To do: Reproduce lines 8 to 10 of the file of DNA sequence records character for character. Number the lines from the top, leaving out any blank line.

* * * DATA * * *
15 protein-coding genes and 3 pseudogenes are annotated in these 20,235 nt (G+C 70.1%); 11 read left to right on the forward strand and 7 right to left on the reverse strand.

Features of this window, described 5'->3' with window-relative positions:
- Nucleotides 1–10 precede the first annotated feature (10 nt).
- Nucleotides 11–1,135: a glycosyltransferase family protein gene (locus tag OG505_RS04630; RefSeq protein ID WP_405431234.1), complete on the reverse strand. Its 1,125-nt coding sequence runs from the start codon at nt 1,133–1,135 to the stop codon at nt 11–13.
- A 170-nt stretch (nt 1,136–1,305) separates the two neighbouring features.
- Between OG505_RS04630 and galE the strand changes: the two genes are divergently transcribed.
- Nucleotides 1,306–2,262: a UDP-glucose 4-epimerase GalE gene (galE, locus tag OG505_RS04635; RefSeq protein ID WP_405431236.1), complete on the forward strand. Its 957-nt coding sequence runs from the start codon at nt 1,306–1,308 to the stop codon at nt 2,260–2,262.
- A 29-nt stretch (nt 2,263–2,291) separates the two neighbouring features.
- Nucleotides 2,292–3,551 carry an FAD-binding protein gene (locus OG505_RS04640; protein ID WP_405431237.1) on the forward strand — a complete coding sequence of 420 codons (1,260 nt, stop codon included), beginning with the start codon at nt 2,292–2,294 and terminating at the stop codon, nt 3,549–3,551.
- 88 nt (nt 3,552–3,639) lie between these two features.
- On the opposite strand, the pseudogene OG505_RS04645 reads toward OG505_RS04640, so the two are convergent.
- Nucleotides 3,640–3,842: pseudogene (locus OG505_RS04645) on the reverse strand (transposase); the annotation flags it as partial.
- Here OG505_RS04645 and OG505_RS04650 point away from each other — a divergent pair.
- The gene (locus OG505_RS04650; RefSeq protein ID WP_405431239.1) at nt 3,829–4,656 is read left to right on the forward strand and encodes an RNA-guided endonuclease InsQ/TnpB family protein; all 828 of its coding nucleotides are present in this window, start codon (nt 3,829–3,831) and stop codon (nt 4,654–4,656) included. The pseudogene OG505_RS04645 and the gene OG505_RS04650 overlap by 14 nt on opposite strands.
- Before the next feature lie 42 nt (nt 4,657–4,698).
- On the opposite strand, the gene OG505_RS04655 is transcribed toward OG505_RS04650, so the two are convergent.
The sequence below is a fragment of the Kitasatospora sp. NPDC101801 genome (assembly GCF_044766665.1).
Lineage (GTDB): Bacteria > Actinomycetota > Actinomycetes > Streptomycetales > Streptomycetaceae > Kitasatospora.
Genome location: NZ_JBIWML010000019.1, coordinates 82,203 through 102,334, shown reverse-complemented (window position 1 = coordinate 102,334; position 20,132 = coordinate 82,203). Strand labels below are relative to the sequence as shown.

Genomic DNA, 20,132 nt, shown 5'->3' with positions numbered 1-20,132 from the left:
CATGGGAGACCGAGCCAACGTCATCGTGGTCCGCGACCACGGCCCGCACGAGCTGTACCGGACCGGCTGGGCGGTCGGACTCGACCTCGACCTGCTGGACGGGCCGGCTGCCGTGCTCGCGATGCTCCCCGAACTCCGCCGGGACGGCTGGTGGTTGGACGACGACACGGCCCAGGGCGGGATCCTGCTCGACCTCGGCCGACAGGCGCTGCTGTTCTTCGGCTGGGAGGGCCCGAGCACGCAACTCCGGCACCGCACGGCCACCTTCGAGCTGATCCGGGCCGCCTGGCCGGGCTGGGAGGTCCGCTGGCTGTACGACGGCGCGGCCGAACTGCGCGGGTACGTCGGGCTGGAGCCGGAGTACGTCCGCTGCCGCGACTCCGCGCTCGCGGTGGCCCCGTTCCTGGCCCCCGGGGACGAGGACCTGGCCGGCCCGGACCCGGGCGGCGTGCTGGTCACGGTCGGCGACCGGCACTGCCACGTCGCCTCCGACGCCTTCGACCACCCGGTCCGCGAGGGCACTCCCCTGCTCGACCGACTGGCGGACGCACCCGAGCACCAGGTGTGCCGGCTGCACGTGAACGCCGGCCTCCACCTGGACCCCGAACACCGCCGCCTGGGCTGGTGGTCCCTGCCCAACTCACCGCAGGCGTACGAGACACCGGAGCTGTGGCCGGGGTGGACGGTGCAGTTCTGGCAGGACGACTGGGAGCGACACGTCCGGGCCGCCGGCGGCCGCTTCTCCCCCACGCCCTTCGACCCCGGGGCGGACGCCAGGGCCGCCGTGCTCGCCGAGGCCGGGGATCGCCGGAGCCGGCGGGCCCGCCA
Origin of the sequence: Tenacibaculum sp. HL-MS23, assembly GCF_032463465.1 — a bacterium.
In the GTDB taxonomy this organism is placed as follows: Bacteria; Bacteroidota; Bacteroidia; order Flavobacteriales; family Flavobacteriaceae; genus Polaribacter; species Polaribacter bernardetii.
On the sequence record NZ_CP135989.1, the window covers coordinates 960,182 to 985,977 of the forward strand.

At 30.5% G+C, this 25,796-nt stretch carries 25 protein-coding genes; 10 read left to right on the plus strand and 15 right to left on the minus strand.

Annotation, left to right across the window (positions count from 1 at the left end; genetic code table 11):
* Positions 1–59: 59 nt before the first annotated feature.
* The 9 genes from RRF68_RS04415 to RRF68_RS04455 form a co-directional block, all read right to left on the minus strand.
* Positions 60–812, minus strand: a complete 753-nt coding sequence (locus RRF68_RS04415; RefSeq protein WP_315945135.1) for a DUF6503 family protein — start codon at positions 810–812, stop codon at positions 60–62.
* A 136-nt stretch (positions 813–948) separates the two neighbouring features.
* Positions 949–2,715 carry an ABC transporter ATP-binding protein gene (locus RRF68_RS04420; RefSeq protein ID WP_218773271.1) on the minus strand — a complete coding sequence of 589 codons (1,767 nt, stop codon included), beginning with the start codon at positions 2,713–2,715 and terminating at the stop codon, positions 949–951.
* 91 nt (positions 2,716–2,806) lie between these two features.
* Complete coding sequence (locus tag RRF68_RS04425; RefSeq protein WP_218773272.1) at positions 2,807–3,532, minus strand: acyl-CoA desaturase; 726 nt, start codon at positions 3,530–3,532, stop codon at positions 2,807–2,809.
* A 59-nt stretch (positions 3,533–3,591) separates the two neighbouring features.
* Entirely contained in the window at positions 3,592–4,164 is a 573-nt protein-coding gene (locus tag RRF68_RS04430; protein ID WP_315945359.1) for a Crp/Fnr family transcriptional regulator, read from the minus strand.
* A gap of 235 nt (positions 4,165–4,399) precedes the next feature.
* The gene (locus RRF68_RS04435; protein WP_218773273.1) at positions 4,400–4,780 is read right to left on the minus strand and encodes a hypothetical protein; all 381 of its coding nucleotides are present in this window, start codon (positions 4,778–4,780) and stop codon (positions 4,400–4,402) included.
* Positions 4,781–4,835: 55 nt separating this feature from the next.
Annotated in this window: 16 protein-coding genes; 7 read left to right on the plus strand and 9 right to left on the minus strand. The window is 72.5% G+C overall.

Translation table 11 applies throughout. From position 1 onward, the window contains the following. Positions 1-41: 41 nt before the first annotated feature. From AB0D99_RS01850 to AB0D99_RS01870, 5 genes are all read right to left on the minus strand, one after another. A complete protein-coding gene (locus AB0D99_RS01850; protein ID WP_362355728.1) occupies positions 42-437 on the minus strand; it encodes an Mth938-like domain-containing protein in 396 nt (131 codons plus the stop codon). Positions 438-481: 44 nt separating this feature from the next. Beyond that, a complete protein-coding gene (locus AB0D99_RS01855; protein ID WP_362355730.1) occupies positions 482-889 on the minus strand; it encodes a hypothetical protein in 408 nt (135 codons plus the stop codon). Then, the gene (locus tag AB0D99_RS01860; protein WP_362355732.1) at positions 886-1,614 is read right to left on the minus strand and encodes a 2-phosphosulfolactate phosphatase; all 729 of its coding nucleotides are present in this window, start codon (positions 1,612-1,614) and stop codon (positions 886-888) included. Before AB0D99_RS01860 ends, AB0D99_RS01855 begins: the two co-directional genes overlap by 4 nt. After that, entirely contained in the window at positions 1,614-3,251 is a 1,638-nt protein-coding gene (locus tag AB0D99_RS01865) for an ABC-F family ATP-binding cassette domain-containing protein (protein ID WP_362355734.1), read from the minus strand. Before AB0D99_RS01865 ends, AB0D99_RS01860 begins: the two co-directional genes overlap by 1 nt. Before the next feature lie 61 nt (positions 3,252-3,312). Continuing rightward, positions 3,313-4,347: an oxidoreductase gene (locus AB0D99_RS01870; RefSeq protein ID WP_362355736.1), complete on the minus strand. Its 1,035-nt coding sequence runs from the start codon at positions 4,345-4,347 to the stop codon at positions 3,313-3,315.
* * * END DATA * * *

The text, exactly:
- A 29-nt stretch (nt 2,263–2,291) separates the two neighbouring features.
- Nucleotides 2,292–3,551 carry an FAD-binding protein gene (locus OG505_RS04640; protein ID WP_405431237.1) on the forward strand — a complete coding sequence of 420 codons (1,260 nt, stop codon included), beginning with the start codon at nt 2,292–2,294 and terminating at the stop codon, nt 3,549–3,551.
- 88 nt (nt 3,552–3,639) lie between these two features.